As part of the nation’s central bank, the Boston Fed shares responsibility for carrying out the Federal Reserve’s dual mandate—to promote price stability and maximize employment. The Research Department plays a key role in carrying out this mission by conducting original, empirical research, briefing the Bank President on our findings in preparation for his participation in FOMC deliberations and other monetary and economic policy discussions, providing analysis to our Board of Directors in support of their primary credit rate recommendations to the Board of Governors, and conducting periodic interviews with regional businesses to collect anecdotal information for the Beige Book.
We also aim to influence public policy decisions by participating in academic debates at conferences and through other scholarly outlets such as peer-reviewed journals. Our staff of economists, policy and data analysts, research assistants, computing technicians, editors, librarians and administrative specialists work together to achieve these goals.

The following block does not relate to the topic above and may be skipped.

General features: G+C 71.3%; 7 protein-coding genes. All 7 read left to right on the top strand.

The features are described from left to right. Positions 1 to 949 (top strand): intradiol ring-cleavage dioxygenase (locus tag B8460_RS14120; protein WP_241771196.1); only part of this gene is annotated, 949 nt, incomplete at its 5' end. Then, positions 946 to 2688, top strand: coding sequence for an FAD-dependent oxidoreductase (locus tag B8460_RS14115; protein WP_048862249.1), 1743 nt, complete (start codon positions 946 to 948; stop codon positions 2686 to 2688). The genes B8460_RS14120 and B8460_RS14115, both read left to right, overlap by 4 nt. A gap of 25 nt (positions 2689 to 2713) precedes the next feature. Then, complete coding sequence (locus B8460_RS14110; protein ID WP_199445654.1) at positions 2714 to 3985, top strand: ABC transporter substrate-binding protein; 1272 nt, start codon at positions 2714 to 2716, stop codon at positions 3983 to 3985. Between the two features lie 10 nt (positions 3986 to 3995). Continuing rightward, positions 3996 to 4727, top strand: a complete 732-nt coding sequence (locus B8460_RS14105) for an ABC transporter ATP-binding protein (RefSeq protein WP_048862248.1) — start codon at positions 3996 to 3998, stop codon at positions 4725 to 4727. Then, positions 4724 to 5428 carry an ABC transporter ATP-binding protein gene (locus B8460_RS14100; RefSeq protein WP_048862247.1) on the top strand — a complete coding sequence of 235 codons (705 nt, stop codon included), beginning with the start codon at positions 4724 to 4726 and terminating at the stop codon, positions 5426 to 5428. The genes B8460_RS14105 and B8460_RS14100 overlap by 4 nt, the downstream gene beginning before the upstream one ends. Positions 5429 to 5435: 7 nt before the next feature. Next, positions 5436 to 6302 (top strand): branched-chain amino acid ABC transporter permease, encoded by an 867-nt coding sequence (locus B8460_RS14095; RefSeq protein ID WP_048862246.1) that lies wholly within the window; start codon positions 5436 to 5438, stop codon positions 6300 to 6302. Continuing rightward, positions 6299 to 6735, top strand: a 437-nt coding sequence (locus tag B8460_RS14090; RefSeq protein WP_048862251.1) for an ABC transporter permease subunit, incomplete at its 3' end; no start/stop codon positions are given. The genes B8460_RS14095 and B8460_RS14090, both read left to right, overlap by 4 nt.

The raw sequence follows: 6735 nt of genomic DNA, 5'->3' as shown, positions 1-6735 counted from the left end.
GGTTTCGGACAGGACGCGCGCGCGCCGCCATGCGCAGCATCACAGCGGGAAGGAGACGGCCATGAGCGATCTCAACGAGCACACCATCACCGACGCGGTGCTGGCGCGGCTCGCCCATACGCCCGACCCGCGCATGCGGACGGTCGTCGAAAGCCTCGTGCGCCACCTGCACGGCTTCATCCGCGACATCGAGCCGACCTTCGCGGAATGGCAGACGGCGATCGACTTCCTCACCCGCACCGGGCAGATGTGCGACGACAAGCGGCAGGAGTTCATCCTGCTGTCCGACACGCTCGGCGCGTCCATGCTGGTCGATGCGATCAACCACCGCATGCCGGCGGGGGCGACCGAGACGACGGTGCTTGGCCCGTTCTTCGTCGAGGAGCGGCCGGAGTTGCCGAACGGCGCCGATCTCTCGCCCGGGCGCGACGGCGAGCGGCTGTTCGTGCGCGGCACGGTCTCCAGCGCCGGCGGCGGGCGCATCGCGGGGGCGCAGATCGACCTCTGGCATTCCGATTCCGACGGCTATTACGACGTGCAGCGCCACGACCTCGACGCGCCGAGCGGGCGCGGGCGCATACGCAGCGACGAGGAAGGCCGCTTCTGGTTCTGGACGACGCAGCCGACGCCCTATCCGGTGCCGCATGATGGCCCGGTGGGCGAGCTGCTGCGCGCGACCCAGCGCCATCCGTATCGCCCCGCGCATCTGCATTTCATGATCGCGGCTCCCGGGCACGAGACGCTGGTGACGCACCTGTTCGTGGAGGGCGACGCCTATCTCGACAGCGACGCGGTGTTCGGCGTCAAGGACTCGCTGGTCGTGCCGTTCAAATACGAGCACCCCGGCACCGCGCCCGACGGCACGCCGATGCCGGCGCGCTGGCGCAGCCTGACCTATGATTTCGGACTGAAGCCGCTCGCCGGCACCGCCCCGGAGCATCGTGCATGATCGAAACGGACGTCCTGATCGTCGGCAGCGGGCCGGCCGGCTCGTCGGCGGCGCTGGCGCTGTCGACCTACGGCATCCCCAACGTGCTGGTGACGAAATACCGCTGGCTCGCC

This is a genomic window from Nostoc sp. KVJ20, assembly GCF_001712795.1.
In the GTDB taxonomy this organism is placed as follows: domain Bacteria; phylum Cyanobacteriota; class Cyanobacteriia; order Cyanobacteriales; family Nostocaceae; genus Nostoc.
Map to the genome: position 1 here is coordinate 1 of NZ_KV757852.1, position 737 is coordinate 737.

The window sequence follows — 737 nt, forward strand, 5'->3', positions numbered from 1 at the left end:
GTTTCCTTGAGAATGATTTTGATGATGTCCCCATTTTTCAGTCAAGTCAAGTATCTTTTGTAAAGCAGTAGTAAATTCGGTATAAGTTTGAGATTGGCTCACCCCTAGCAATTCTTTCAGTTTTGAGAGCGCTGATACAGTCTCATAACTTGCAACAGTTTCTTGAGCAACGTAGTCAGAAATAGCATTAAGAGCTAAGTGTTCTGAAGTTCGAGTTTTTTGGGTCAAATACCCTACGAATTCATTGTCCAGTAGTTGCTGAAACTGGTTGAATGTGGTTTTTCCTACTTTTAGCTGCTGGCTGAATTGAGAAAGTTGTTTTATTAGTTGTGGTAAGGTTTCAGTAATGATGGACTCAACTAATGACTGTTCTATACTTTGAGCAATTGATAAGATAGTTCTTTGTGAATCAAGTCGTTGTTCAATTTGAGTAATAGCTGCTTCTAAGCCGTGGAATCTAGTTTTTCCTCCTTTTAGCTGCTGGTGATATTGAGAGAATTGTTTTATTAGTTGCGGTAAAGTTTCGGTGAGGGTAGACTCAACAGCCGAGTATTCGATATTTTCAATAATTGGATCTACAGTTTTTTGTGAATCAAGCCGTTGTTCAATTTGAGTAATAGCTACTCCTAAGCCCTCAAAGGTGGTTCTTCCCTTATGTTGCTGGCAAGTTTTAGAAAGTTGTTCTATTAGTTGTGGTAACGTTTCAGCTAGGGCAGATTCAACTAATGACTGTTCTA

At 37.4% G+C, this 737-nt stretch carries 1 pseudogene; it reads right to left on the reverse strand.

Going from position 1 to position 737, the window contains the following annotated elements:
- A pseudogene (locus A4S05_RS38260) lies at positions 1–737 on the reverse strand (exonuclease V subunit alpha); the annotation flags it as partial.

Hiring Now - Research Assistant - Part-Time
The Consumer Payments Research Center (CPRC) of the Research Department at the Federal Reserve Bank of Boston is seeking a Ph.D. graduate student who might benefit from the opportunity to take an active role in economic research and policy analysis on household finance as part of our Research Assistant Program. We are seeking students with strong theoretical and econometric training experience as a research assistant, and interests in one or more of the following fields: household finance, applied microeconomics, consumer behavior, industrial organization, macro/monetary economics, banking, technology.
Candidates interested may apply here.
Economists advise Federal Reserve decision-makers on monetary policy and financial markets. They conduct innovative research to further the understanding of monetary policy, the national and regional economy, markets, and supervisory policy.
Research Assistant Program
Research assistants are presented with tremendous opportunities for professional and intellectual development. These experiences build economic knowledge as well as analytical, quantitative, and writing skills that are useful for pursuing advanced studies in a variety of fields.